“You said we would be together forever.” The wind was howling so loudly he could barely hear her soft voice. “Draco?”
He wiped his eyes, his voice even. “We will. We will.”
She laughed softly at him, the cold earth the last bed she would ever make. Draco couldn’t accept it. Maybe she didn’t know. But Pansy knew. He understood that; it was just that she couldn’t believe it. Her smile was without happiness.
“We will!” he repeated, afraid she didn’t believe him.
His fears were justified. She laughed again, more harshly than before, as though he had said something truly stupid.
And he had. He knew it himself, but he couldn’t see himself accepting it. It was beyond him. He would never give up—especially not on her. He couldn’t. Things were never over—they couldn’t be let go, no, they couldn’t. They couldn’t.
He thought back in his mind, as he continued lying to Pansy. He needed to learn to let things go . . . “I will, I promise.” He was barely listening to her anymore, his response to this question the same as the previous.
It was ruined. He had fallen so far into the role that was the popular boy—the arrogant, popular boy. That arrogant, popular boy who had the privilege of being the arch-rival of Harry Potter. It all seemed so trivial now. If he had another chance—the thought tortured him; the things he might change. He didn’t like to think about all the things he would have done differently.
“You’ll be all right,” he told her calmly, his voice barely holding on.
Her life was getting further away by the second. Her face was spattered with grime. The rubble had upended dirt and grass, and Pansy laid to take it. Her hair was slung along the ground like a pillow, soft and tangled. Draco shook just looking at it. He knew that hair so well.
He thought back angrily as to how he had gotten into this predicament. It was that punch. Crabbe died, they ran. He and Goyle, trying to get out of there—they left the Entrance Hall in the confusion. They made it outside. And then he saw her. Goyle, ever the cowardly fool, had kept on to the woods, probably to his father.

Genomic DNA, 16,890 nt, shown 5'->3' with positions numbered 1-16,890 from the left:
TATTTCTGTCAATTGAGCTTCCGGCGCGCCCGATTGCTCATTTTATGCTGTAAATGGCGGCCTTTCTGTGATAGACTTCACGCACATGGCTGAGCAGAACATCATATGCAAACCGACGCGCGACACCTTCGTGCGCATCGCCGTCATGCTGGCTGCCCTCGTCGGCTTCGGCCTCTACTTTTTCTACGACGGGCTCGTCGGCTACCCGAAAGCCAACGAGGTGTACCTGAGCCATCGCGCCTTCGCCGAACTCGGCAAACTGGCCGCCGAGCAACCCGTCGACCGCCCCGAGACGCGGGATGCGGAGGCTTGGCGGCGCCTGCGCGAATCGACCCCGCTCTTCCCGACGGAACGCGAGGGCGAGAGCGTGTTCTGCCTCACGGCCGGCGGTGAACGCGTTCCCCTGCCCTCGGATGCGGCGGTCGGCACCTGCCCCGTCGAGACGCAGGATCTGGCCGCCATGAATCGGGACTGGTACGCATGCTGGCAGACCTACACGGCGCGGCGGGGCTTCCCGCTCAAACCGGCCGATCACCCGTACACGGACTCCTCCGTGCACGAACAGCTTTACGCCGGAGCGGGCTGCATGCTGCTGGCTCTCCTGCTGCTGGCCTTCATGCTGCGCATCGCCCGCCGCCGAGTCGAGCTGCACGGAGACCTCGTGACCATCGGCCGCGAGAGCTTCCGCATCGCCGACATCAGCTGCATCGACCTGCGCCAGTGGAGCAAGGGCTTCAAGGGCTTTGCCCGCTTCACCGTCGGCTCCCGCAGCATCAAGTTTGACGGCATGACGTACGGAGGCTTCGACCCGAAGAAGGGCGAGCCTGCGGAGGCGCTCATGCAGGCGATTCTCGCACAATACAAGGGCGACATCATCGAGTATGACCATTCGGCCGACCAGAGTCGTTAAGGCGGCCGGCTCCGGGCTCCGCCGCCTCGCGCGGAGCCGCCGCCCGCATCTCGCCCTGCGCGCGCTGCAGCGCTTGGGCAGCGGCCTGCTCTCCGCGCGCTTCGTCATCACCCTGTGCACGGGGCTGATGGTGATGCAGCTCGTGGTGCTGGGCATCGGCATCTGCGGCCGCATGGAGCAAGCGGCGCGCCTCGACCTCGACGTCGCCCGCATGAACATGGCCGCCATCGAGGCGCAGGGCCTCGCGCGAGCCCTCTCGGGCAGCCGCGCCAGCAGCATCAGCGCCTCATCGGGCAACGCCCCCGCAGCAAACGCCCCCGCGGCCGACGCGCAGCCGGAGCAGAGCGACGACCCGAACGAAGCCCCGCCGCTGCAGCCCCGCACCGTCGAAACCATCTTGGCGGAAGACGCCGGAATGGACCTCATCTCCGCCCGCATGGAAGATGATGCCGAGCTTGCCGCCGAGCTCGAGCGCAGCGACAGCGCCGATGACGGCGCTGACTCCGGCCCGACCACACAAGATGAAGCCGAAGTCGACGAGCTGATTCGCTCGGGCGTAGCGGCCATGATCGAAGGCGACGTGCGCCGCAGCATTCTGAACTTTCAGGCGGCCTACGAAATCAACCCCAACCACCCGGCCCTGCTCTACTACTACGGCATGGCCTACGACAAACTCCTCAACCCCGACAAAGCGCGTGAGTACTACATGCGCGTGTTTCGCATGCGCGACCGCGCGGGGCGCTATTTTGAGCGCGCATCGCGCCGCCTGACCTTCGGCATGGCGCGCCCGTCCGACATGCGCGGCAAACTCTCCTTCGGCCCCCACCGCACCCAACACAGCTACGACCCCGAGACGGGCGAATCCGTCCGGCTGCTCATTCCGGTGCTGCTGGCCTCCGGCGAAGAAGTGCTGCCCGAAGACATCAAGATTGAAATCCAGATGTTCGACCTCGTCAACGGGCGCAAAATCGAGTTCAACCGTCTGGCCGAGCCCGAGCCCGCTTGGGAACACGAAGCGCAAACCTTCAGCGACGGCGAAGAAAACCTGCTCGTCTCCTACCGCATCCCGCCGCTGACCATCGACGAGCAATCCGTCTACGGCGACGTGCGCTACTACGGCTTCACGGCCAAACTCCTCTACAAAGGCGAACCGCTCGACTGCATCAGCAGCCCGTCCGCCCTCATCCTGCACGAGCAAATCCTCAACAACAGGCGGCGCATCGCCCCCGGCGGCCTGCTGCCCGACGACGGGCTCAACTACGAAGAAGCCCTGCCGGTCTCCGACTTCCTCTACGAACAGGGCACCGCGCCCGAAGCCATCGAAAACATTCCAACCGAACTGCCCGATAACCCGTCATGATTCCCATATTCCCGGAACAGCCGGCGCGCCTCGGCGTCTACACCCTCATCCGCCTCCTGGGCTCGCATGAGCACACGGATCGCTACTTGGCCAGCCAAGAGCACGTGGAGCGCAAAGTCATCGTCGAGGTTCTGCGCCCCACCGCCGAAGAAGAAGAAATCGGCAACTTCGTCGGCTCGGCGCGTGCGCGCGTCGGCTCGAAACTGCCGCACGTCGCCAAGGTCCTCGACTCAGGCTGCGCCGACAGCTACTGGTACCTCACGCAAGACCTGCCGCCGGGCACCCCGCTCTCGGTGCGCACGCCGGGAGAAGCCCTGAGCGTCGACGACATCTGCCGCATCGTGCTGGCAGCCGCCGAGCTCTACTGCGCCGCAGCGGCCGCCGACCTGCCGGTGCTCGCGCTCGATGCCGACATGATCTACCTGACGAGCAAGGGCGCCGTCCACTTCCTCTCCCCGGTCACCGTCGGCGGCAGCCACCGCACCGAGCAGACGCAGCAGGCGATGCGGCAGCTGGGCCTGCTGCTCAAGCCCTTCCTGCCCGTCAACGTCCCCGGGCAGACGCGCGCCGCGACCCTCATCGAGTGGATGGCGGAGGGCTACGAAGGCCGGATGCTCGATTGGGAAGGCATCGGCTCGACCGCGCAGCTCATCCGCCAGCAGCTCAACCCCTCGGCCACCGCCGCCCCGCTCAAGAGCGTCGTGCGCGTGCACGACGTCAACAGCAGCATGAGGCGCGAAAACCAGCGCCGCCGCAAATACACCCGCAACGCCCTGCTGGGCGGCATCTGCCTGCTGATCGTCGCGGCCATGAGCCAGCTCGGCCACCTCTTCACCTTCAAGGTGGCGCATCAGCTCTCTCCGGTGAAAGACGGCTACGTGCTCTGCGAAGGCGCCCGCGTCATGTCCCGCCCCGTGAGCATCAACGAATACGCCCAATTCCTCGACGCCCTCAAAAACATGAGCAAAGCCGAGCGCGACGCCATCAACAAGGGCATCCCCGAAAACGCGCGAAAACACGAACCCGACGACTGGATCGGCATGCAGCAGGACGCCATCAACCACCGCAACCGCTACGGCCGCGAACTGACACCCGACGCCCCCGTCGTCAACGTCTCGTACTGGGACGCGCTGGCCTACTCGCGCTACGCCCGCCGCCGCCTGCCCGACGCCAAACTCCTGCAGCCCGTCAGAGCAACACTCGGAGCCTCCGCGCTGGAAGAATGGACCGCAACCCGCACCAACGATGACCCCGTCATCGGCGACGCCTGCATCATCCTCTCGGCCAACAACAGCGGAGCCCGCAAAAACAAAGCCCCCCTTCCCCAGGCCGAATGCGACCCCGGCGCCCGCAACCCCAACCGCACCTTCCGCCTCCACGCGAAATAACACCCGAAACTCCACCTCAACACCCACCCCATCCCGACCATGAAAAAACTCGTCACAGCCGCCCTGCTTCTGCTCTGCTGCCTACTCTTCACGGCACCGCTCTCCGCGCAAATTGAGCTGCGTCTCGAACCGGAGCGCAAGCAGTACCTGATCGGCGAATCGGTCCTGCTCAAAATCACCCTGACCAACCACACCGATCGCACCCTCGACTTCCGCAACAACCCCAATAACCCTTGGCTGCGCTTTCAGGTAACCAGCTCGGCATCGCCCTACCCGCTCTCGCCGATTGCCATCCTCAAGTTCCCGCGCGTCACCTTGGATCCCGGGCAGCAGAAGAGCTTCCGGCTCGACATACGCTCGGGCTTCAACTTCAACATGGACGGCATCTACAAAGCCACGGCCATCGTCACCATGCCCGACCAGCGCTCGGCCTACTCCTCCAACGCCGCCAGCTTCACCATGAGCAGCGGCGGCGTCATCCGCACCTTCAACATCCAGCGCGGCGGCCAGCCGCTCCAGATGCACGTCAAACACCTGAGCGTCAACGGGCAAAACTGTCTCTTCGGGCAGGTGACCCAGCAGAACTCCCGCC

Pansy’s lower half was lodged under rubble from the school. She hadn’t managed to get to the Death Eaters like the rest of her housemates. That’s what he found lying there, calling his name timidly, willing it to be heard by someone.
Her housemates . . . he couldn’t believe they would all want to join him so openly like that. And he would accept them into his ranks with open arms. That was why he could never serve him—not anymore. Not when Pansy was dying, not when so much death had been caused. It wasn’t worth it. It would never have been worth it. Harry and his friends had saved him twice that night, Weasley hadn’t lied.
Throughout everything, all the woes and trials Draco put Harry through—he still tried to save him. They still cared about him. Weasley and Granger as well—all three. He needed to be with them, he needed to be on their side, aiding and abetting . . . but—he knew he couldn’t. His place was next to his father—at the Dark Lord’s feet. How pitiful. No, not anymore.
He hugged Pansy’s hand tighter, noticing her voice break this time. “No—I won’t leave, I won’t . . . but maybe if we . . .” his voice trailed off, devoid of energy. He eyed the mass of rock with hatred. Pansy was dying. That fact suddenly hit him square in the face, making his eyes water from the pain.
“Draco? Draco . . . you love me? Right? You love me?” She had to have more confirmation.
Did he love her? He should have. She was with him from the very start, but where was the start? And what did that even mean? He had never really thought about it before. Those late nights in the library when they weren’t studying, or maybe the many walks around the lake. She spoke most of the time, she liked to, and Draco welcomed a time when he wasn’t expected to be the sole bearer of the conversation.
Perhaps he should have cherished those moments more—they would soon be gone. She would be gone. And he found himself asking, in a moment of extreme earnestness—though she could never know—did he really care? Would she really have cared if it were him dying? All the love and lies she spewed daily toward him . . . had they really amounted to anything? He could see her now, smiling smugly and waving as she passed him, eyes bright. As though he deserved death, or something. Maybe he did.
“Draco?” She reached out for him, scared that he had gone.